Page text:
Roanoke Valley Bird Club

Young Birders



Young Birders and Tips for Birding with Kids

The Roanoke Valley Bird Club strongly supports families, schools and kids getting outside and birding. Actually you and your family can have a wonderful birding experiences birding from inside your own home, warm and comfortable on a snowy day through a window! You can bird anywhere!
Young birders are always welcome to attend meetings and bird walks accompanied by an adult. The front page of our website for more information about times and dates.
The American Birding Association is also a great resource for your birders.  They offer a mentoring program, birding camps and more. See
https://www.aba.ord/aba-young-birders/  for more information.

Birding Bookbags
In an effort to introduce birding to members of our community who have not yet been exposed to it, or have not had access to the tools to get started, the Roanoke Valley Bird Club launched an exciting new program in July 2022: Library Birding Backpacks. 

Thirty-one birding backpacks, created and donated by RVBC were distributed to area libraries for loan just like a book or DVD. Every library in Roanoke County, Roanoke City, Salem and Botetourt County now has at least one, and in most cases more than one, birding backpack available to check out!

These backpacks put high-quality adult binoculars, guides and information into your hands. These are not inexpensive kid-proof binoculars but are perfect to use while out with your family birding!  Club members are also offering introductory talks at libraries to give budding birders, young and old, the know-how and confidence to use them and get out on the trails! 

Ask at your local library’s, reference desk about the library birding backpacks, and find out for yourself. It could be the start of a wonderful new lifelong hobby for you and your children.

Tips for Birding with Children

Birding with a parent, grandparent or older birding friend is a great way to spend time together and create closer relationships. Birding encourages children to build patience, concentration, powers of observation and develop a lifelong connection to the natural world. Best of all, it gets kids outdoors!

Getting Started

  • The easiest way to see and enjoy watching wild birds is with a bird feeder. Black oil sunflower seed attracts the widest variety of birds, and is a favorite for backyard bird feeders. Or spread peanut butter on a pinecone, roll it in wild bird seed, and hang it from a tree. See who comes to visit!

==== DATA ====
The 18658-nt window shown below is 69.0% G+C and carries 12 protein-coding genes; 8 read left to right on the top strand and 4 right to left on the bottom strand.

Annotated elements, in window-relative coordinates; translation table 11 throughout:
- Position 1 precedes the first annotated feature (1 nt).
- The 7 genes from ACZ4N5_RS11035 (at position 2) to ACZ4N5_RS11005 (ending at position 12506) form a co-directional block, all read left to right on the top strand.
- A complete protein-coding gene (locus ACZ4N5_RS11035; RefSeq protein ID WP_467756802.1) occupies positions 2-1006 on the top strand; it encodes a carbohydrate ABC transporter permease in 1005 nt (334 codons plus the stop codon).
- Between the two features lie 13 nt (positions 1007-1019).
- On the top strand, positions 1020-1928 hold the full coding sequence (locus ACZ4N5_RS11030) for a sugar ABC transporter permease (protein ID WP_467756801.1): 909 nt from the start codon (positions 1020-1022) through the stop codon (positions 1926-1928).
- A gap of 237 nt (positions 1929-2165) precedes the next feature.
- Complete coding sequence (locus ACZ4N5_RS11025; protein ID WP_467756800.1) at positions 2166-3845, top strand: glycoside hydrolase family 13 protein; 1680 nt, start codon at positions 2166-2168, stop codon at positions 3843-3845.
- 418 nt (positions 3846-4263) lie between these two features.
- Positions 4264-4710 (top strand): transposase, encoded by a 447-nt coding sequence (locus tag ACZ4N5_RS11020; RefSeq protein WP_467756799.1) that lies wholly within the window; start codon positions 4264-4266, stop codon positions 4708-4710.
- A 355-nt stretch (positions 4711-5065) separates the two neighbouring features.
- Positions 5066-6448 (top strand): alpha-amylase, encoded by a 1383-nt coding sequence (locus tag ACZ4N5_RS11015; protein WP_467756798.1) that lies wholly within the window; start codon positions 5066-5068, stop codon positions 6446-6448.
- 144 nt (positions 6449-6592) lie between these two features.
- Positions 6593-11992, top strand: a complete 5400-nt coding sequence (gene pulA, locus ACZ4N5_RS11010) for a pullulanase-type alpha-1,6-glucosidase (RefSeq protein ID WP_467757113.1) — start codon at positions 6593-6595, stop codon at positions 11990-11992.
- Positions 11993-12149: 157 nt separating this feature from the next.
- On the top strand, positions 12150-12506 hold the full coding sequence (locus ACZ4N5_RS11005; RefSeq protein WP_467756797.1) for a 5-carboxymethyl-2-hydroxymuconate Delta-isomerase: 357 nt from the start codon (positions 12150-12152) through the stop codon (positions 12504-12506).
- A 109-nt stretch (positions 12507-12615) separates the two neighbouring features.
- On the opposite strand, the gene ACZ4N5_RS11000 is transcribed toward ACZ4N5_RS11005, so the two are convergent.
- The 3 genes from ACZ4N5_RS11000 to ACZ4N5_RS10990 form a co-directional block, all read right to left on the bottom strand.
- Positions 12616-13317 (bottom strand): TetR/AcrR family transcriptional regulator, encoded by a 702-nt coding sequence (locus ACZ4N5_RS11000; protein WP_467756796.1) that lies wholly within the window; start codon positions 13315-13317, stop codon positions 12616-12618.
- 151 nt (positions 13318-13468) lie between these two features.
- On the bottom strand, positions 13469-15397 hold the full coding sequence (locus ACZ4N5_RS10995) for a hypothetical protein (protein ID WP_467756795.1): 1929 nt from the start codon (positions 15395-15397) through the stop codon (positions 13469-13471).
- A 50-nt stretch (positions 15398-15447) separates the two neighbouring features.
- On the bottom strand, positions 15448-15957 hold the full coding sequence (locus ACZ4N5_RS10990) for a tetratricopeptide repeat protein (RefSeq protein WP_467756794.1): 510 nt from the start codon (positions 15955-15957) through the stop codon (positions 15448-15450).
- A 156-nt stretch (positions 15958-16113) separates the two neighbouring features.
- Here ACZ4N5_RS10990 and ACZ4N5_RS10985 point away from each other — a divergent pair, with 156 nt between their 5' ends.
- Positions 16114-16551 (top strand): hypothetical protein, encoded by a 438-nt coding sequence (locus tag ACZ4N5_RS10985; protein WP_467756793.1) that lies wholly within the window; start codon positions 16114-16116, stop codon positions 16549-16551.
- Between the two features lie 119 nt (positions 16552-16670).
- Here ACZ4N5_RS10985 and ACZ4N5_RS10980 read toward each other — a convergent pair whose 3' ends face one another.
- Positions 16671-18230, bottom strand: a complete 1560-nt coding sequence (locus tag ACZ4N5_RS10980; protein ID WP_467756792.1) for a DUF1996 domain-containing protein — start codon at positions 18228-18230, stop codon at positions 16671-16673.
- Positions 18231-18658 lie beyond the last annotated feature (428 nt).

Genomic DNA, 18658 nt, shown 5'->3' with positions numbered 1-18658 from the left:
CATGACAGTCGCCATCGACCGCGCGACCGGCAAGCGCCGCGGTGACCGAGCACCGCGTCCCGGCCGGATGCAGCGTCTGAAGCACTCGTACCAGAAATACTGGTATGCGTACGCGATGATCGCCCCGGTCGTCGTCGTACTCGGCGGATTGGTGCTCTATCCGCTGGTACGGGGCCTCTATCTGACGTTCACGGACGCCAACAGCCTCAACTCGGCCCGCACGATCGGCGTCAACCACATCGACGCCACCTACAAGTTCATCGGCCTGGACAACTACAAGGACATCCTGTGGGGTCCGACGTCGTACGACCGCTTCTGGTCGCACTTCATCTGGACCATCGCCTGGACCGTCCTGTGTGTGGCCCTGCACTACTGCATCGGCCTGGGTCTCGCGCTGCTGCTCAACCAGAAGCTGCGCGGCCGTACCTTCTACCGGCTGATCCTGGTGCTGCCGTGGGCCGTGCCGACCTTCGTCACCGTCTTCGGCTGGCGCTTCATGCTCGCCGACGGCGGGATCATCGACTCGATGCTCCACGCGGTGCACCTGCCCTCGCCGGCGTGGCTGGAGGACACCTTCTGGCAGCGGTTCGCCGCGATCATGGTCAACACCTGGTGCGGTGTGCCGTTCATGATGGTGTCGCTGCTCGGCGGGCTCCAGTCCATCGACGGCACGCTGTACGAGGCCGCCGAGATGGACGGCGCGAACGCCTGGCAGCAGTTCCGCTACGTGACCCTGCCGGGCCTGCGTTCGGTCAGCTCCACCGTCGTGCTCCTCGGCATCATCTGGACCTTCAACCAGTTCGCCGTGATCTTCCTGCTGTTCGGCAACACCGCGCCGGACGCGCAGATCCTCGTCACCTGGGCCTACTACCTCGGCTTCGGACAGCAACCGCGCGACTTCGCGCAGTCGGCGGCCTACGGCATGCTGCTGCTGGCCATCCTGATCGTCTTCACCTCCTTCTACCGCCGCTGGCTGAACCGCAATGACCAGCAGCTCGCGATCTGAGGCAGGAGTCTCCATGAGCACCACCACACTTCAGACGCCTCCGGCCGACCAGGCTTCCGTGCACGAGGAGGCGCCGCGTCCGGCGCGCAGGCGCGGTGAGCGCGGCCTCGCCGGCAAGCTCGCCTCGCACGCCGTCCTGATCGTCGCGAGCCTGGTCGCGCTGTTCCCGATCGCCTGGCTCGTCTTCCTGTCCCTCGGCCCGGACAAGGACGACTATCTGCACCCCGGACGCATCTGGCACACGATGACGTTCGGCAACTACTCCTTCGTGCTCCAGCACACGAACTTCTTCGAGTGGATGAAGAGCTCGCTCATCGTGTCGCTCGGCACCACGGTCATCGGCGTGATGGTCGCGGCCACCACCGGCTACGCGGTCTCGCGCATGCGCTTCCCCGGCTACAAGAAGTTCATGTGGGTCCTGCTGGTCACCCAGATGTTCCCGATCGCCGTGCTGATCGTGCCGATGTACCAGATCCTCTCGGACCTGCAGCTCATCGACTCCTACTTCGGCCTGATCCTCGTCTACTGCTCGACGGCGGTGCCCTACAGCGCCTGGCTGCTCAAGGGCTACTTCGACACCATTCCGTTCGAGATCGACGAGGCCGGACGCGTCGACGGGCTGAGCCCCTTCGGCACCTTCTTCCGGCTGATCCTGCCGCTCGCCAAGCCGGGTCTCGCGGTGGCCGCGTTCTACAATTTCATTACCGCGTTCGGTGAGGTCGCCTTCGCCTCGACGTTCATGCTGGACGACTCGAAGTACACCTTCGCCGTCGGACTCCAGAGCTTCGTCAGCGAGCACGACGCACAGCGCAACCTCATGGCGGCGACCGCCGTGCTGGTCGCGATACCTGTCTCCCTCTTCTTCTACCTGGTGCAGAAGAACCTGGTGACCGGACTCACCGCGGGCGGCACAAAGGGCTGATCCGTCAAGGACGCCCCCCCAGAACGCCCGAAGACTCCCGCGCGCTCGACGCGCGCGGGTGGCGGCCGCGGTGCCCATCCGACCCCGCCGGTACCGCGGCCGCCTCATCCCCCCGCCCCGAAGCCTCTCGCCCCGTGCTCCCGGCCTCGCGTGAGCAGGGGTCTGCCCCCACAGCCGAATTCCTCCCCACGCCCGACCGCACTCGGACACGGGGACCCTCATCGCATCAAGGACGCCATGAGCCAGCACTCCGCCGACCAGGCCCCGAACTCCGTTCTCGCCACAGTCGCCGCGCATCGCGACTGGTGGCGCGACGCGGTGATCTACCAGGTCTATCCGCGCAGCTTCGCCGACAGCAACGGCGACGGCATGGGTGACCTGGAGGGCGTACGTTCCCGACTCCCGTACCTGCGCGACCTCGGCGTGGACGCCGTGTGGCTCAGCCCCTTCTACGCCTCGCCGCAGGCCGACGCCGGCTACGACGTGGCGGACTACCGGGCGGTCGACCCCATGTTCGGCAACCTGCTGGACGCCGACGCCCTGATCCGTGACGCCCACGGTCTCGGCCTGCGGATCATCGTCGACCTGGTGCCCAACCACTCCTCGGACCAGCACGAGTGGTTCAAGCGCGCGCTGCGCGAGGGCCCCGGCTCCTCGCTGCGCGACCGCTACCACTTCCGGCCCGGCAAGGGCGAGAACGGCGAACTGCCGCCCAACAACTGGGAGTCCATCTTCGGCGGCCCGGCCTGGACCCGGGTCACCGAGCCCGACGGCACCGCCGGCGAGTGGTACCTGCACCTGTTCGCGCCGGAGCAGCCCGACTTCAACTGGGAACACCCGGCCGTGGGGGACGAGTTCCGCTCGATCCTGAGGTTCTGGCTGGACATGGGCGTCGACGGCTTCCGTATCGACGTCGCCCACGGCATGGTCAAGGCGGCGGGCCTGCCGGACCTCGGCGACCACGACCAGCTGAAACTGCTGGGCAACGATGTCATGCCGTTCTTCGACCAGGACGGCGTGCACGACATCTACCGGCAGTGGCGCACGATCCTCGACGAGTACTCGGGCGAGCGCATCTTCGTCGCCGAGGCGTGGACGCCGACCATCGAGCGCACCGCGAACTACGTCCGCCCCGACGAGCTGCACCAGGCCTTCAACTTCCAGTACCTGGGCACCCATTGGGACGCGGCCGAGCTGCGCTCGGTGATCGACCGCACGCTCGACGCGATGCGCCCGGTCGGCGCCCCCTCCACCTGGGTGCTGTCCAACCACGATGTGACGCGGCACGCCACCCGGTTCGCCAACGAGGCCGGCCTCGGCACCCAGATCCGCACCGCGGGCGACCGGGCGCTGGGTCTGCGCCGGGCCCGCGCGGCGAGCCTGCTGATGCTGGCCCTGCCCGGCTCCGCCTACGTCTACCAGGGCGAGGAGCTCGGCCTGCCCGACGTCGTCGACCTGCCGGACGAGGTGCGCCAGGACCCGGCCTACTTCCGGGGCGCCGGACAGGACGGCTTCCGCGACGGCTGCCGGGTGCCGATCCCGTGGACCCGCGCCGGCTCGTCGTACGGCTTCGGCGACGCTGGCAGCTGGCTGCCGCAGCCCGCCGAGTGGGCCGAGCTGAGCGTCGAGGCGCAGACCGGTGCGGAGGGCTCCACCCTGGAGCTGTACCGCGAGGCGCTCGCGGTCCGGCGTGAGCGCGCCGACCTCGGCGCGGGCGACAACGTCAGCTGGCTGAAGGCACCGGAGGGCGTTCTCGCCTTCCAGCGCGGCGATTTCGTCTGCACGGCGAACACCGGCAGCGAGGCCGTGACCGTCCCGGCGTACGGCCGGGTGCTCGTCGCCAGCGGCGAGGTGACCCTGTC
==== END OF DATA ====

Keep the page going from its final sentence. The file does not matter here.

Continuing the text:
• Make this a Fun experience! Let your child help choose where to bird. Bring a snack and have them wear sturdy walking shoes. Children have limited attention spans and endurance especially since birds will fly away if there is too much noise or activity. Follow your child’s lead—if they’re tired, bored, hot or freezing, or hungry, try another day.
  • Try first thing in the morning for your birding trips. Birds are much more active in the morning and kids will be more rested too, although you can find birds at all times of the day.
  • Binoculars can be hard for children to learn how to use. Instead, focus on staying quiet and looking for the movements of birds in trees or on the ground. If your child is old enough to use binoculars, teach proper usage with an adult first holding the binoculars until they are comfortable. Inexpensive tough children’s binoculars are also available in outdoor stores.

Learning Together

  • Make bird watching a game. Learn about 3 or 4 of the birds in your backyard or neighborhood. See how many your child can spot, or how many different kinds of birds. Have your child describe the birds they see. What colors? By itself or part of a group? Long or short tail? How big is the bird - like a robin, crow, or duck? If you don’t see birds, do you see any evidence of birds—droppings, feathers, or a nest?
  • Remind kids that birds are often hard to see but easy to hear. Have them be still, close their eyes and listen to bird sounds for a few minutes. Can they point to where the sound is coming from? Ask kids to imitate the sounds. Work together using a guide or app like Merlin’s Sound ID to identify the bird.
  • Learn what birds need to survive: what they eat, how they make their homes, and what else they need. Hunt for these on your walks. Look for good habitats, food sources like grasses, seeds, or insects, water, places to hide (bushes, holes in trees, birdhouses). Look for bird nests and things a bird might find useful as nesting material, including pine needles, grass, spider webs, moss, and twigs.

Making Memories

  • Have kids make a list of what they saw each trip or keep a journal. Add drawings or take photos. Photographing birds is a wonderful hobby for both children and adults.
  • Check out books about birds from your library. The more children know about the amazing lives of birds, the more interested they will be. Ask the librarian for suggestions or try one of these: or   Bird Bingo is a favorite board game for the family available in many toy stores and online and a fun way to learn about birds

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